Signpost (Weber, Utah), 2004-03-031
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ATKINS and SOUTH BEACH The beef The o npo 1 See page 6 Volume 66 Issue 70 wsusignpost.com Wednesday, March 3, 2004 Weber State University n S j behind " ""'X fad J J dietH Water conservation becomes faculty, student concern By Maria Villasenor asst.: news editor j The Signpost ,: A lot of snow has fallen down this winter season, and maybe more water will sink down this spring season. The possibility of moving Utah's water storage from predominantly above ground to below ground is being tested, and Weber St ate University is taking an active role. "The problem that we have with surface water reservoirs is in summer it's pretty hot in Utah and pretty dry, and we're losing substantial amounts of this water from evaporation,1' said Marek Matyjasik, associate professor of geosciences. Matyjasik is leading a project that started early last summer at WSU with students to collaborate with federal and state governments to find a better way to manage water. The project is testing whether underground aquifers could i."! -., ., ' j . . , K Km - v: v. - - The observation well, finished Feb. 27 at the mouth of the canyon, will be used by the team of students to measure the flow of water. Students visited the site during construction. store water better , than' the of the stuff we're learning current system of above-ground right now," said Tyler Guff, reservoirs. "It's a real-world application See Water page 3 Senate discusses aDDegaGDCDic off crape By Shane Farver correspondent The Signpost Ben Au, a member of the Weber State University Polynesian Club, addressed the student senate Monday during issues forum as an advocate for women's safety. Au addressed the senate regarding two alleged acts of rapes that are said to have occurred on Weber State University's campus within the past three weeks. He said a well-lit campus is not necessarily a safe one. "There are plenty of lights," Au said. "Obviously that isn't enough of a deterrent." Au said the two victims of the alleged sexual assault are currently receiving counseling. However, reports that the rapes actually occurred have not been substantiated. WSU Police Capt. Dane LeBlanc, who did not receive any reports of rape within the last three weeks, dismissed the alleged sexual assaults as "absolutely false." "I don't know where that comes from," LeBlanc said. "No sexual assaults of any kind have taken place at WSU for over a year." Liz Brown, WSU junior, first heard rumor of the rapes from a classmate two weeks ago during a night class. Brown used caution that night as she walked the short distance from WSU campus to her house. "I was extra careful to make sure I did get on the phone and have someone walk me home," she said. Brown suggested the possibility of the rapes occurring but not being reported. "They victims are way too scared for their own safety," Brown said. The possibility that the rape claims may be unsubstantiated does not change Brown's decision to use caution. "I am not a naive person who thinks that these sorts of things don't happen on any college campuses," Brown said. "Whether they did or did not happen ... we don't need to sit idly by. If anything it should be a big heads up." Brown said she would like to see a larger police presence on campus. She suggested police officers patrol more often and See Rumors page 10 Professor to receive H. Aldous Dixon Award for excellence, contributions By Natalie Cutler news editor The Signpost For more than three decades, Rosemary Conover has taught as an anthropology professor at Weber State University. She has served as faculty senate chairwoman, helped with the planning of the WSU centennial celebration, served as chairwoman of the WSU accreditation process 10 years ago, and much more. Conover is currently serving as the chairwoman of the WSU Department of Anthropology and Sociology. In 2000 she helped establish the anthropology major option for WSU students and has watched the program grow to more than 100 students majoring in anthropology today. Conover joined die WSU anthropology faculty in 1970. "To teach anthropology and to be as good at that as I possible could ir 1970 that was my major goal, and .if course to further my career as an anthropologist," Conover said. Because of 1 er dedication and commitment to V.'SU and students on campus, Z ,n.s been selected to receive die H. Aldou. Dixon Award. "I have w.-rke d with Dr. Conover for more than 30 years," said Kathleen Lukken, WSU interim provost. "She has been a role model, a mentor and a friend for me." Lukken nominated Conover for the award and will introduce her at the luncheon Monday, March 8, in the Shepherd Union Ballroom. The last day to purchase tickets for the luncheon is today. Tickets are $12 and can be purchased by visiting alumni.weber.org or by calling the alumni center at 626-7535. Lukken said Conover had been teaching at WSU for five years when she arrived, and she often sought advice and help from Conover. "I'm very excited," Lukken said. "This See Award page 10 ' - - ( 3 i i . ' - H Rosemary Conover teaches an anthropology class Tuesday morning. jwaWIIIOJWlJI.,WWW.JWaWBt'.ilJMT....ll - 1 . ... .. i j.i mi iii I v ' ' ,sf I '""',' ; ' . . ; V i .. n i " . , , 1 f ' 3 MM'li WliiliMil lETwITirT "TlMiflltiillfc II Iii" -- - H WSU student Ashliegh Clarke writes a statement to her mother, Jude, Clarke on a banner commemorating Women's History Month outside the Diversity Center. The presentation, called "Circle of Influence," was set up by Services for Women Students. The banner is a way for the WSU community to express their appreciation for women who are important in their lives. Also in conjunction with Women's History Month, WSU President Ann Millner will be speaking in the Shepherd Union Ballroom at noon today. Her discussion will be called "Women Inspiring Hope and Possibility." Coming Up: Weber State kicks off National Women's History Month President R Ann Millner speaks on "Women inspiring hope and possibility" Robert and Rebecca Bluestone present "Woven Harmony"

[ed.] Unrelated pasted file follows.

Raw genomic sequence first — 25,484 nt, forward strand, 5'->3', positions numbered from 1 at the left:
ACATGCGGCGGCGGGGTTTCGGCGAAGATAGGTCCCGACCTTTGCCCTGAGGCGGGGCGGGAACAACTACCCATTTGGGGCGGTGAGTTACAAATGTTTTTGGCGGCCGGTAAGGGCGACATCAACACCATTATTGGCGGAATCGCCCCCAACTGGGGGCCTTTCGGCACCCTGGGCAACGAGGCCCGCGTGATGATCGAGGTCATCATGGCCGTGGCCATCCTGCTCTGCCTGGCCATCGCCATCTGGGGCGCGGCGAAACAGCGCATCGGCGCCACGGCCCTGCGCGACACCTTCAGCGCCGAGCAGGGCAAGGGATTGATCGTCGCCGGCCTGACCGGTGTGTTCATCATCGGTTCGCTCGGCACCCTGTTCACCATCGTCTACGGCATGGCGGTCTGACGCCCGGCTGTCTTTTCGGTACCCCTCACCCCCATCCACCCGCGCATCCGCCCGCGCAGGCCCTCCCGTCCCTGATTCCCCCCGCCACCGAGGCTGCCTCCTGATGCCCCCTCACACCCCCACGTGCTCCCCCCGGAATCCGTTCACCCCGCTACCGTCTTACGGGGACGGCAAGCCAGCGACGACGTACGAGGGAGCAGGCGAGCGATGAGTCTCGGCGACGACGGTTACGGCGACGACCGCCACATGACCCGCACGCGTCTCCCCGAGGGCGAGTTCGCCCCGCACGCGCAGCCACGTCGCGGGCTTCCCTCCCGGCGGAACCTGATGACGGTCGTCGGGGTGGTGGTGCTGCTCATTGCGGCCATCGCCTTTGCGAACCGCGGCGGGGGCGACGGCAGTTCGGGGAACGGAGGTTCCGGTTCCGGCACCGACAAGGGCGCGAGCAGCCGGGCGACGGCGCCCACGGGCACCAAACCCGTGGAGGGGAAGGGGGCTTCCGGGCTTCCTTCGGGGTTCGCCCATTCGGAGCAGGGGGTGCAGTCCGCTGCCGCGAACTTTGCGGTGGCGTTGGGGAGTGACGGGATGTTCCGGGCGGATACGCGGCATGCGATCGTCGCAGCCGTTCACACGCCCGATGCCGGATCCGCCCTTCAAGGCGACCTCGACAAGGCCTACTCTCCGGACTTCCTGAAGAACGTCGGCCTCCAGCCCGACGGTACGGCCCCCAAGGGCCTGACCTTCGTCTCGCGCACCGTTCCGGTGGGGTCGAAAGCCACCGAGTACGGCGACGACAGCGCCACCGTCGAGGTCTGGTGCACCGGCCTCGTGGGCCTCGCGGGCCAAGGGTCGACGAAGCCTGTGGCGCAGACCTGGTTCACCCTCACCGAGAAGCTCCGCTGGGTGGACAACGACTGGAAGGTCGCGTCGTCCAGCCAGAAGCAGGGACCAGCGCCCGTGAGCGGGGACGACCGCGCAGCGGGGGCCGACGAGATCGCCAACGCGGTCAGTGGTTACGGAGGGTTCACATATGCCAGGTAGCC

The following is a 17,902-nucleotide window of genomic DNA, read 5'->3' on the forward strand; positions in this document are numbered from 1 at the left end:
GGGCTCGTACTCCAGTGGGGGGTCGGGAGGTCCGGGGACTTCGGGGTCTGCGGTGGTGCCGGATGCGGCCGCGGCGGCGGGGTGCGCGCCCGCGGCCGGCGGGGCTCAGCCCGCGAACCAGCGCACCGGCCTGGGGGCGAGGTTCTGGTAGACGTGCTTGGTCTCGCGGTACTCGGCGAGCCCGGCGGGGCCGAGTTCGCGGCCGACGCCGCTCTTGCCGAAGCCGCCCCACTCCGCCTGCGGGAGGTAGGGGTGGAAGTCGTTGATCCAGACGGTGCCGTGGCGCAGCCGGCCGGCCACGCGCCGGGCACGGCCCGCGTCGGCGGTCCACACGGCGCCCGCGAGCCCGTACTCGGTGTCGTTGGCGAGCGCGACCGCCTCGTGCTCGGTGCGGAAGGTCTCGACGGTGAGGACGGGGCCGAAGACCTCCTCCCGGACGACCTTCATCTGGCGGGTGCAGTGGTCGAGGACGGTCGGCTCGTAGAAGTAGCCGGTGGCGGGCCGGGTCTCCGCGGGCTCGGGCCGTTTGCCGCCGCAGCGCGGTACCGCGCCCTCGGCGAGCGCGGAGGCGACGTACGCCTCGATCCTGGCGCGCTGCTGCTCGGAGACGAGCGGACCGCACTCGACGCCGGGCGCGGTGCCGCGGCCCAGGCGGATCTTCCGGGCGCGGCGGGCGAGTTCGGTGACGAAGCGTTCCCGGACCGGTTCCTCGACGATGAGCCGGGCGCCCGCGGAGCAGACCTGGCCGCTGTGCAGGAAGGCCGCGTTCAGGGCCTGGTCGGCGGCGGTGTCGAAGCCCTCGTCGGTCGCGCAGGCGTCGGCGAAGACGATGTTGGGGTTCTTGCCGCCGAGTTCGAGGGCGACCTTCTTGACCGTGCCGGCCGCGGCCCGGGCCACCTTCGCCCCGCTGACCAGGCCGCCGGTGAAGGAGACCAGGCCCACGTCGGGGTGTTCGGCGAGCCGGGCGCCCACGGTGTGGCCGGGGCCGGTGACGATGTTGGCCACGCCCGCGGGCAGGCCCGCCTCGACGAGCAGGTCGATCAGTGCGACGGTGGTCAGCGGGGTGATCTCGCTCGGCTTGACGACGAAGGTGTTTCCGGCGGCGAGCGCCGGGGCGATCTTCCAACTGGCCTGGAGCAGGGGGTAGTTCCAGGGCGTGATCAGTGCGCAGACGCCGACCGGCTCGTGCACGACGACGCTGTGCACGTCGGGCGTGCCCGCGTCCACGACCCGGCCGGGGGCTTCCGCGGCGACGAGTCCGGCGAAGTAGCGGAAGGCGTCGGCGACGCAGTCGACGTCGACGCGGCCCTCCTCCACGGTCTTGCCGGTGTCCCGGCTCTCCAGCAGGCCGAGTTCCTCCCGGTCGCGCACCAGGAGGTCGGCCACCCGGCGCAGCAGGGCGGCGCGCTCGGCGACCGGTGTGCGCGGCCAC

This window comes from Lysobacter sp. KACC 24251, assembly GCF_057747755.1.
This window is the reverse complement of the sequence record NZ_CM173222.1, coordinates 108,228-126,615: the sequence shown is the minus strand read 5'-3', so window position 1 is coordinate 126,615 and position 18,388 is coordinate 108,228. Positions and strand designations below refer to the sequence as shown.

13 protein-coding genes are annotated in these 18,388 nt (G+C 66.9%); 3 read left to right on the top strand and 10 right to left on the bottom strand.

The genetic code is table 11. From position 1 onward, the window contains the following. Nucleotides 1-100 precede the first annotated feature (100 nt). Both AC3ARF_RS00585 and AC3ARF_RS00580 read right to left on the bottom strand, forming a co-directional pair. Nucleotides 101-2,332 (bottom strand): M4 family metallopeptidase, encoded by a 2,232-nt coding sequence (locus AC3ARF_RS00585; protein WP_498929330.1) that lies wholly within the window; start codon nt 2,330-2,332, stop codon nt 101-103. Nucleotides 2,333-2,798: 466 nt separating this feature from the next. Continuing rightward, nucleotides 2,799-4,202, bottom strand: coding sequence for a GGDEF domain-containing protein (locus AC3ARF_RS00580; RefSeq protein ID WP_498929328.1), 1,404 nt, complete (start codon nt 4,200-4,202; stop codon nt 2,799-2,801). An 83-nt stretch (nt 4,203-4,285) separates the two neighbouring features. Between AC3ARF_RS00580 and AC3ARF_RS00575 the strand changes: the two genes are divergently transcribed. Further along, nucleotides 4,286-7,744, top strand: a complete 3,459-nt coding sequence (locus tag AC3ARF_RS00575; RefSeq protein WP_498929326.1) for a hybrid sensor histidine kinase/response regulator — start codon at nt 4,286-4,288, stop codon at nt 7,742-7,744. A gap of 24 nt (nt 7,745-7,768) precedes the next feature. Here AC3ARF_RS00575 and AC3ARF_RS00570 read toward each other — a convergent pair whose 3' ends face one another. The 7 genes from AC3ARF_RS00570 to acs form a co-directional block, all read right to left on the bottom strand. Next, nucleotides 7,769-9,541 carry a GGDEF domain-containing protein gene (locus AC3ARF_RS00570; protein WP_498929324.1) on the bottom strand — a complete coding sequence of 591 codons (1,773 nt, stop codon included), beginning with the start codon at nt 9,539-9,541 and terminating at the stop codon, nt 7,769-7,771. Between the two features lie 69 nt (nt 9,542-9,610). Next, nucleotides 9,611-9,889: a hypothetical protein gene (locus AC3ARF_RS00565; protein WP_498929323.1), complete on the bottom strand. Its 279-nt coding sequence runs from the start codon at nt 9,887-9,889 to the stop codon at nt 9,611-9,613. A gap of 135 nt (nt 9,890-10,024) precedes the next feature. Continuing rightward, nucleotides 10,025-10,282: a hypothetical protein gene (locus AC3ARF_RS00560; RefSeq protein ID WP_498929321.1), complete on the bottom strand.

|Title||Signpost (Weber, Utah), 2004-03-03, Vol. 66, No. 70|
|Creator||Weber State University|
|Contributors||Associated Students of Weber State University; A generous grant from the Utah State Library and the Institute of Museum and Library Services.|
|Description||Weber's current student newspaper, the Signpost, first appeared on September 29, 1937. For two years prior to that time, campus news was disseminated via announcements posted on a bulletin board known as the "Signpost". As a result, the masthead of the first issue of the paper itself featured a rudimentary wooden sign with the title spelled out in rustic-looking letters. Over the years the paper has been published continuously, though the look, size and style has changed several times.|
|Subject||College student newspapers and periodicals; Weber State University|
|Publisher Digital||Stewart Library, Weber State University|
|Source||University Archives LD5893.W55 S5, Stewart Library, Weber State University|
|Rights Management||Public Domain. Courtesy of University Archives, Stewart Library, Weber State University.|